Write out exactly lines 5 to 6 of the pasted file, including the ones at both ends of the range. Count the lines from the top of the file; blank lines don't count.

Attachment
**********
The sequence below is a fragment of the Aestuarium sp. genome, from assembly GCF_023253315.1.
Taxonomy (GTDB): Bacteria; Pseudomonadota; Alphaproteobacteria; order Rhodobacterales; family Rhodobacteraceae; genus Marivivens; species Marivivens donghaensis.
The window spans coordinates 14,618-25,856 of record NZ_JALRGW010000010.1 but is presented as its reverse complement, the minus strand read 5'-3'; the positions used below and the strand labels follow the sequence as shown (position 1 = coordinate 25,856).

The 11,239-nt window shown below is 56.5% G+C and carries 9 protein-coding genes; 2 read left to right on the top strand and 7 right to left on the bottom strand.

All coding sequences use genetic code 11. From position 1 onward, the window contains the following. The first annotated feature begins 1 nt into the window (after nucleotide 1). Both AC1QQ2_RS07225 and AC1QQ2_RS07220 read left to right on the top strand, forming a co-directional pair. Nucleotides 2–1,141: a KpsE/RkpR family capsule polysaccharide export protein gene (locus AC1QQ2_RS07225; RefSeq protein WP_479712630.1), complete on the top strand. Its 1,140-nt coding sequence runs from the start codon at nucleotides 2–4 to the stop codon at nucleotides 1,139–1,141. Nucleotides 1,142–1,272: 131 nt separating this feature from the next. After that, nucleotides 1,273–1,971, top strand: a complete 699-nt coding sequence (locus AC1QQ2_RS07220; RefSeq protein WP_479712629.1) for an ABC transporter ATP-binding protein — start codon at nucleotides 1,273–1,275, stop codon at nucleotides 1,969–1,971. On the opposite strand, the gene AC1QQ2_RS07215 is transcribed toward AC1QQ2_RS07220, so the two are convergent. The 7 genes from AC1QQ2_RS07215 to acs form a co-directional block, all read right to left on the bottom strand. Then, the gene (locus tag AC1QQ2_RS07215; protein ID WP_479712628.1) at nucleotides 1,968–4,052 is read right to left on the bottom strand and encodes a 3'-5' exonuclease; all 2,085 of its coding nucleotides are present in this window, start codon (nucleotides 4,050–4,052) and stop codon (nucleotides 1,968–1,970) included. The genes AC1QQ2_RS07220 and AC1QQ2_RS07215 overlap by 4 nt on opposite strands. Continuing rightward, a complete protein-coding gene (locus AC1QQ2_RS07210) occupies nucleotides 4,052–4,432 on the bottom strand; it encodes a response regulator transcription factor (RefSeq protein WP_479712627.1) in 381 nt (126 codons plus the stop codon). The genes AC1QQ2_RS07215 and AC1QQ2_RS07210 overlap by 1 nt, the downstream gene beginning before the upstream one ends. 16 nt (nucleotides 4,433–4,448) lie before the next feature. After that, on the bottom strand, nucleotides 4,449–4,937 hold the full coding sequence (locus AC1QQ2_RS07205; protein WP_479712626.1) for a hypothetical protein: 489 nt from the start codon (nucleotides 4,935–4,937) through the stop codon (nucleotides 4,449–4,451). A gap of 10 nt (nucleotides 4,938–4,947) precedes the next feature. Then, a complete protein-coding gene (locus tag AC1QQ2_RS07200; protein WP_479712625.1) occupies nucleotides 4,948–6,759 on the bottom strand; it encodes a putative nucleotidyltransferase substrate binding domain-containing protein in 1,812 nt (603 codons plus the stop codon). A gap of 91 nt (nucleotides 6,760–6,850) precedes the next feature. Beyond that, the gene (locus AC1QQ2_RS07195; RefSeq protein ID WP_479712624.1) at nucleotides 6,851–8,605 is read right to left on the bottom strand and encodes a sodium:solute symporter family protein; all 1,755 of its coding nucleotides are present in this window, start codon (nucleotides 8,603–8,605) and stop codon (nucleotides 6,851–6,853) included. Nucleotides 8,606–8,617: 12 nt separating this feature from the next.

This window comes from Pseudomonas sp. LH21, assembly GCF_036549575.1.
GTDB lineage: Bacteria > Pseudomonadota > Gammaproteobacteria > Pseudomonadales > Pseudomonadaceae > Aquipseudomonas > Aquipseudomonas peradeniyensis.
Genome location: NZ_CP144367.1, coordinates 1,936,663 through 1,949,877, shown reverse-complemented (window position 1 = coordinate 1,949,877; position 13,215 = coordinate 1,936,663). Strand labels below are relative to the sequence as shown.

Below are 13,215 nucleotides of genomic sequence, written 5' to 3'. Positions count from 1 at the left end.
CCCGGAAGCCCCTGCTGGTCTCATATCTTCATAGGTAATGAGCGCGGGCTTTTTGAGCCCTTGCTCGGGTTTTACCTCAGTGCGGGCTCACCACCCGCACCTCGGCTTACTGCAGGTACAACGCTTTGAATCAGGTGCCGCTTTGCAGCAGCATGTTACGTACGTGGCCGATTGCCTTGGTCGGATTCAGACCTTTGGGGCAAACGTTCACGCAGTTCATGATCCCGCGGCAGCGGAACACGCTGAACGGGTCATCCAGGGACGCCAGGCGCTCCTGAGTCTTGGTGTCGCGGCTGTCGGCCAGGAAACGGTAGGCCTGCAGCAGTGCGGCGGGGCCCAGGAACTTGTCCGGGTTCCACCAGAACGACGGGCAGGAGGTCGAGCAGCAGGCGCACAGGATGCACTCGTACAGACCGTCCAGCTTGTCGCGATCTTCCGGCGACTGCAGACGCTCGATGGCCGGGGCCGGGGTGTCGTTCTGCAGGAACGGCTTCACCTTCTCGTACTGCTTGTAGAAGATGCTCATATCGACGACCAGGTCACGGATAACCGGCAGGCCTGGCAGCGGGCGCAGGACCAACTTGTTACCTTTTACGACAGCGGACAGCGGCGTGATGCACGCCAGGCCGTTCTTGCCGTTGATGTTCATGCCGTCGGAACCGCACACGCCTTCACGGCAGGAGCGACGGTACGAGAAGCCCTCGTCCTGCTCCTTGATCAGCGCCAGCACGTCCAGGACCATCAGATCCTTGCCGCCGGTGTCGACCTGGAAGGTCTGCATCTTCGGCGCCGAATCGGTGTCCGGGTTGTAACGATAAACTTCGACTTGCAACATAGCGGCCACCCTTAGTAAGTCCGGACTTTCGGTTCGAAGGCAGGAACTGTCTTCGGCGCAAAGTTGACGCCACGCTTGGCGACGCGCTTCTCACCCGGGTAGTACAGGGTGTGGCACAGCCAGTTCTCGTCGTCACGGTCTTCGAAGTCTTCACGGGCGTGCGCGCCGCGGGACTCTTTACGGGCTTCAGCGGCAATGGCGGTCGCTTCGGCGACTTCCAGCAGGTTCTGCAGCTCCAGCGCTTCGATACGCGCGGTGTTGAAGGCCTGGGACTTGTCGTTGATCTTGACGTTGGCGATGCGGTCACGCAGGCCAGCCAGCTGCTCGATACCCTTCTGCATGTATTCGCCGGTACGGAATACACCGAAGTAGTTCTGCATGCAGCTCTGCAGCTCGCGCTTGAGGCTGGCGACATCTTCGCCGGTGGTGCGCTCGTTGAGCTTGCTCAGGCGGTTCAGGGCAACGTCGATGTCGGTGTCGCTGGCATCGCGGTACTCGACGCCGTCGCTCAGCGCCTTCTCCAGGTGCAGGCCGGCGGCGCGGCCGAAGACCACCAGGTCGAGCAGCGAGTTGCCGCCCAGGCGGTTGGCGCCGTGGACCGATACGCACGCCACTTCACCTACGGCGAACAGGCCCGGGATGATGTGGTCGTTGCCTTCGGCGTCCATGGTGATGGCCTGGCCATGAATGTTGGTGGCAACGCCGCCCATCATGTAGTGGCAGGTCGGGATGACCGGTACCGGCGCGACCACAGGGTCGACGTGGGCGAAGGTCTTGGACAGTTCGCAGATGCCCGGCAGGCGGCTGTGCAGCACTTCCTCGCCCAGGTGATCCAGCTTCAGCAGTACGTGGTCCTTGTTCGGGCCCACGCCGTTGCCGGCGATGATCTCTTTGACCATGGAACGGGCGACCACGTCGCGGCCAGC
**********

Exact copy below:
All coding sequences use genetic code 11. From position 1 onward, the window contains the following. The first annotated feature begins 1 nt into the window (after nucleotide 1). Both AC1QQ2_RS07225 and AC1QQ2_RS07220 read left to right on the top strand, forming a co-directional pair. Nucleotides 2–1,141: a KpsE/RkpR family capsule polysaccharide export protein gene (locus AC1QQ2_RS07225; RefSeq protein WP_479712630.1), complete on the top strand. Its 1,140-nt coding sequence runs from the start codon at nucleotides 2–4 to the stop codon at nucleotides 1,139–1,141. Nucleotides 1,142–1,272: 131 nt separating this feature from the next. After that, nucleotides 1,273–1,971, top strand: a complete 699-nt coding sequence (locus AC1QQ2_RS07220; RefSeq protein WP_479712629.1) for an ABC transporter ATP-binding protein — start codon at nucleotides 1,273–1,275, stop codon at nucleotides 1,969–1,971. On the opposite strand, the gene AC1QQ2_RS07215 is transcribed toward AC1QQ2_RS07220, so the two are convergent. The 7 genes from AC1QQ2_RS07215 to acs form a co-directional block, all read right to left on the bottom strand. Then, the gene (locus tag AC1QQ2_RS07215; protein ID WP_479712628.1) at nucleotides 1,968–4,052 is read right to left on the bottom strand and encodes a 3'-5' exonuclease; all 2,085 of its coding nucleotides are present in this window, start codon (nucleotides 4,050–4,052) and stop codon (nucleotides 1,968–1,970) included. The genes AC1QQ2_RS07220 and AC1QQ2_RS07215 overlap by 4 nt on opposite strands. Continuing rightward, a complete protein-coding gene (locus AC1QQ2_RS07210) occupies nucleotides 4,052–4,432 on the bottom strand; it encodes a response regulator transcription factor (RefSeq protein WP_479712627.1) in 381 nt (126 codons plus the stop codon). The genes AC1QQ2_RS07215 and AC1QQ2_RS07210 overlap by 1 nt, the downstream gene beginning before the upstream one ends. 16 nt (nucleotides 4,433–4,448) lie before the next feature. After that, on the bottom strand, nucleotides 4,449–4,937 hold the full coding sequence (locus AC1QQ2_RS07205; protein WP_479712626.1) for a hypothetical protein: 489 nt from the start codon (nucleotides 4,935–4,937) through the stop codon (nucleotides 4,449–4,451). A gap of 10 nt (nucleotides 4,938–4,947) precedes the next feature. Then, a complete protein-coding gene (locus tag AC1QQ2_RS07200; protein WP_479712625.1) occupies nucleotides 4,948–6,759 on the bottom strand; it encodes a putative nucleotidyltransferase substrate binding domain-containing protein in 1,812 nt (603 codons plus the stop codon). A gap of 91 nt (nucleotides 6,760–6,850) precedes the next feature. Beyond that, the gene (locus AC1QQ2_RS07195; RefSeq protein ID WP_479712624.1) at nucleotides 6,851–8,605 is read right to left on the bottom strand and encodes a sodium:solute symporter family protein; all 1,755 of its coding nucleotides are present in this window, start codon (nucleotides 8,603–8,605) and stop codon (nucleotides 6,851–6,853) included. Nucleotides 8,606–8,617: 12 nt separating this feature from the next.

This window comes from Pseudomonas sp. LH21, assembly GCF_036549575.1.